Anthony Payne is a one man stage play written by Dr Alan M Kent and is currently touring Cornwall. It has been specially adapted for BBC Radio Cornwall for Emma Lloyd's afternoon programme on every day from Monday June 11 from 4.30pm.
By the time the Cornish giant Anthony Payne reached his 21st birthday he already stood seven foot two inches. After his father, a tenant farmer at Stratton, 'attached' him to the house of Sir Beville Granville of Stowe, his landlord, Tony grew two more inches.
Listen to the Radio Drama
The production, 'Anthony Payne', is written by Dr Alan M Kent as a one man stage play that has been touring Cornwall this Spring with Truro born professional actor Dean Nolan at the helm.
It has been specially adapted for BBC Radio Cornwall with kind permission of the writer and is performed by Dean and produced by Emma Lloyd. Tune into BBC Radio Cornwall for Emma Lloyd's afternoon programme to hear the drama every day from Monday June 11 from 4.30pm. Each day we'll add the latest episode for you to enjoy on the BBC Cornwall website.
Monday 11 June 2007
To hear part one of the play, click on the link below:
Tuesday 12 June 2007
To hear part two of the play, click on the link below:
Wednesday 13 June 2007
To hear part three of the play, click on the link below:
Thursday 14 June 2007
To hear part four of the play, click on the link below:
Friday 15 June 2007
To hear part five of the play, click on the link below:
For all his size and bulk, the witty Payne showed no signs of clumsiness, but awed everyone with his dexterity and very quick reflexes. They also say he had the brains to match the brawn that had thrust him into the role of a mighty man.
A story frequently told about Tony illustrates his great strength. One chilly Christmas Eve, they say, someone at the house sent a boy into the woods with an ass to gather some logs for the fire.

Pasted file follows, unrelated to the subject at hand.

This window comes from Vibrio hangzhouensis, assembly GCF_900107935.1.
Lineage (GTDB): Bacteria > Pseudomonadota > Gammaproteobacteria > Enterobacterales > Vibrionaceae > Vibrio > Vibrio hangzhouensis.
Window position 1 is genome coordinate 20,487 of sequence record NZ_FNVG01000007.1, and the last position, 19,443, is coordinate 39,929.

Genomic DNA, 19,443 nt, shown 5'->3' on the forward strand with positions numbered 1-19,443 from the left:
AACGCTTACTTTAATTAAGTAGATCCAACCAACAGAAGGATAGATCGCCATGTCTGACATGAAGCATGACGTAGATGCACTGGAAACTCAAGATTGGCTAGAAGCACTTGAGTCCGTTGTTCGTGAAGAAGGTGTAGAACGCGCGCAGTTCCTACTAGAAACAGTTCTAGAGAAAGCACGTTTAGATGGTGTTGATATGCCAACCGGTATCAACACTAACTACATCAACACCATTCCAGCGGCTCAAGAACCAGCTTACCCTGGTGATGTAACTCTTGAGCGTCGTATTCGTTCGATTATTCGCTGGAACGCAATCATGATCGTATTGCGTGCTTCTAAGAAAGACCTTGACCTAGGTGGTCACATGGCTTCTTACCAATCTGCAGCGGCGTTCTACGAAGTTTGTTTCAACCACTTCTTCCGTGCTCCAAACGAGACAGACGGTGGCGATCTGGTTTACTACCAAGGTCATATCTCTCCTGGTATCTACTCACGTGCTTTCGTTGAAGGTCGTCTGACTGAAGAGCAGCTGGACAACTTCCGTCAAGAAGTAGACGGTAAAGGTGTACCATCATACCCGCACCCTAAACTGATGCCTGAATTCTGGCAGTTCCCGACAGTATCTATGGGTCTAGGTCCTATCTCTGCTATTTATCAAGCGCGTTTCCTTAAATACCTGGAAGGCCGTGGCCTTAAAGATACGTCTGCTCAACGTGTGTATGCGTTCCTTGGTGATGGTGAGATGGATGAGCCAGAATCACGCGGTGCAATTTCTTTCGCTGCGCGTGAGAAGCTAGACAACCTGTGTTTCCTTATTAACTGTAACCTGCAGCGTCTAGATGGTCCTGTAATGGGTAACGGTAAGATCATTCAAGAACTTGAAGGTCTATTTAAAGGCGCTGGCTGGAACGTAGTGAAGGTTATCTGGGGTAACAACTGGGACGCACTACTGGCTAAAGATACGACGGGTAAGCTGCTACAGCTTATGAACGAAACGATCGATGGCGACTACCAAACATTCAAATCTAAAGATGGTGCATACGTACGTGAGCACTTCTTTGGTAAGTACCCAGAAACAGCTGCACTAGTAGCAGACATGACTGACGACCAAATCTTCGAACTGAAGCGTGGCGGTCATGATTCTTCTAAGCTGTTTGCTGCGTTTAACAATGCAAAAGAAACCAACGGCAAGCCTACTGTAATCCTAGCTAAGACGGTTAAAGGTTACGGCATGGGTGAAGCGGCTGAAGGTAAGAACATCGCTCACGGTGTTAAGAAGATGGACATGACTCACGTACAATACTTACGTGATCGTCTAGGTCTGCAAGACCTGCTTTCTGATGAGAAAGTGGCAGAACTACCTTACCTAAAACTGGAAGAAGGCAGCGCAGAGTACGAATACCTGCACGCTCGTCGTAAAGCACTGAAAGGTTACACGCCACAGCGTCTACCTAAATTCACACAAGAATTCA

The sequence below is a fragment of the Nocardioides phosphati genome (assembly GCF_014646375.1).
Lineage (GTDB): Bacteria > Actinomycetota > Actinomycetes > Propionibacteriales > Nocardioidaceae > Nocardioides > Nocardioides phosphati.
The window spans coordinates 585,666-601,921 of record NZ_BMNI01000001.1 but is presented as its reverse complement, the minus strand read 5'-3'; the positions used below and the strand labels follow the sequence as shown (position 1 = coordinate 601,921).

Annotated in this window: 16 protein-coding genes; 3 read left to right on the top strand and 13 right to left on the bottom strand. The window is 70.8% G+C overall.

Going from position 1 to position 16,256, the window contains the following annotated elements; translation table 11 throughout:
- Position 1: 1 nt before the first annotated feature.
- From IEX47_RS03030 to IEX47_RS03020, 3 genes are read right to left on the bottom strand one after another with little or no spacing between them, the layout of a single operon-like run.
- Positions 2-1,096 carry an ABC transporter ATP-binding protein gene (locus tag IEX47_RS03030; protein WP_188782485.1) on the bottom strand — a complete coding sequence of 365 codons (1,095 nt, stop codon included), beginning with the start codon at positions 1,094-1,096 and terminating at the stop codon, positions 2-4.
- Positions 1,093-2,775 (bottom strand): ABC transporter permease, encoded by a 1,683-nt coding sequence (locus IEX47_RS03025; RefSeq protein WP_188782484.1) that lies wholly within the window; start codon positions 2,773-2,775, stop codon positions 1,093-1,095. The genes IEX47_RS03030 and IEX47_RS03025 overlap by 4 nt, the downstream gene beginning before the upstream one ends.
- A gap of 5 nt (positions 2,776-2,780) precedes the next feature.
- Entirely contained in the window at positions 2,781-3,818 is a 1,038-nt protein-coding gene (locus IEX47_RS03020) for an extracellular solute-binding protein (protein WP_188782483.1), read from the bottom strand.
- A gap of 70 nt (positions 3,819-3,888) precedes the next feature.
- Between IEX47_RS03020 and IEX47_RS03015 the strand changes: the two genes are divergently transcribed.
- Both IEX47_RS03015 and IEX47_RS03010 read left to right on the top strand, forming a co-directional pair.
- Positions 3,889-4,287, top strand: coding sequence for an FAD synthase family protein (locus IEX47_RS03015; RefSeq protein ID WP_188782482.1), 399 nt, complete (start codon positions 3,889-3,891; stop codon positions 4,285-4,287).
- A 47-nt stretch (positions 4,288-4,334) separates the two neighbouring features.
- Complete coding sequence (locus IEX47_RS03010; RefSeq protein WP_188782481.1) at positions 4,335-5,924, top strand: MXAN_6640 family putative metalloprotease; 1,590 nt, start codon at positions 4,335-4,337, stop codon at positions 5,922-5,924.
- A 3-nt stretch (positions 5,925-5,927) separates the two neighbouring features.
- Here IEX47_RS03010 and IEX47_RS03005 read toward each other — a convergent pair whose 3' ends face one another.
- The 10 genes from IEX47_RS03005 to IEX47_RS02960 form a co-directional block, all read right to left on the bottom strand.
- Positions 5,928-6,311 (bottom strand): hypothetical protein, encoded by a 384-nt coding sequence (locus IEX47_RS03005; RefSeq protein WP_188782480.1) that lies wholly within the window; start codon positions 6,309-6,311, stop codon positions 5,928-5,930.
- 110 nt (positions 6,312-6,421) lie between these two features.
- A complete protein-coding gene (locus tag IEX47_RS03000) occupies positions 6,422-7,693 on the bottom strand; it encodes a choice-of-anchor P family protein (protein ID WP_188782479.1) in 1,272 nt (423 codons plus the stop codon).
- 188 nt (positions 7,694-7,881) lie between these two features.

The youngster however tarried. When he failed to return by a reasonable time, Payne entered the woods to search for him. Finding the lad, the giant, to save time returning home, loaded the log-laden ass on his back and then he and the boy went merrily on their way.
The Giant Bodyguard
When war erupted between Parliament and King Charles I in 1642, Sir Beville joined his forces on the side of the king, and Payne, also a Royalist, became his bodyguard.
One day news reached his master that a Parliamentary battalion led by Lord Stamford was approaching the town. A picked company, with Payne at their head, marched out to fight them. This battle ended with the Royalists as clear victors and Stamford's forces in retreat.
As the enemy's dead lay strewn over the battlefield, Payne set his men to digging trenches large enough to hold ten bodies each. When this work was finished, they began burying the dead. Nine corpses of the enemy soldiers soon lay side by side in the first trench.
Some men with shovels waited as Payne approached with the tenth. As he neared the trench, the man that was supposed dead spoke. Or rather he pleaded: "Surely you wouldn't bury me, Mr. Payne, before I am dead?"
Effortlessly toting the limp body in the crook of his huge arm, Payne replied: "I tell thee, man, our trench was dug for ten, and there's nine in already; you must take your place."
"But I be not dead, I say," the man begged earnestly. "I haven't done living yet. Have mercy, Mr. Payne; don't ye hurry a poor fellow into the earth before his time."
"I won't hurry thee," Payne answered, "I mean to put thee down quietly and cover thee up, and then thee canst die at thy leisure.
Of course, the good-natured Payne was just having some fun with his frightened foe. After the burials, he carried the wounded man to his own cottage and cared for him.
After the Restoration, King Charles II appointed Sir Beville's son John as governor of Plymouth Garrison, and Payne became Sir John's halberdier.
The King took a great liking for the friendly Cornish giant and commissioned Sir Godfrey Kneller to paint his portrait. This painting, which Kneller titled the 'Loyal Giant', can be seen today in the Royal Institute of Cornwall Art Gallery. A reproduction of it also appears in Gilbert's History of Cornwall, Vol. H.86
After he reached retirement age, Payne returned to his native Stratton to live out his days. Upon his death, the locals found that they were unable to get the oversized corpse through the doorway and down the stairs.
To solve the problem, they sawed through the joists, and the floor bearing the giant's body was then lowered with ropes and pulleys to ground level. Relays of strong pallbearers then bore the enormous coffin to his grave site near Stratton Church.
last updated: 08/01/2008 at 14:55